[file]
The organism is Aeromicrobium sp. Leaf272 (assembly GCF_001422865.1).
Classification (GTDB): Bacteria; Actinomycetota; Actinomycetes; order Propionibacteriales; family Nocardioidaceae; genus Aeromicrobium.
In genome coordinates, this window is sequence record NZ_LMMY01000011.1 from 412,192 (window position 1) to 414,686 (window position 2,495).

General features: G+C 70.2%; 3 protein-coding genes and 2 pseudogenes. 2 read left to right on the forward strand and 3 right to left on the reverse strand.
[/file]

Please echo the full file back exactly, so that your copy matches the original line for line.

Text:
The organism is Aeromicrobium sp. Leaf272 (assembly GCF_001422865.1).
Classification (GTDB): Bacteria; Actinomycetota; Actinomycetes; order Propionibacteriales; family Nocardioidaceae; genus Aeromicrobium.
In genome coordinates, this window is sequence record NZ_LMMY01000011.1 from 412,192 (window position 1) to 414,686 (window position 2,495).

General features: G+C 70.2%; 3 protein-coding genes and 2 pseudogenes. 2 read left to right on the forward strand and 3 right to left on the reverse strand.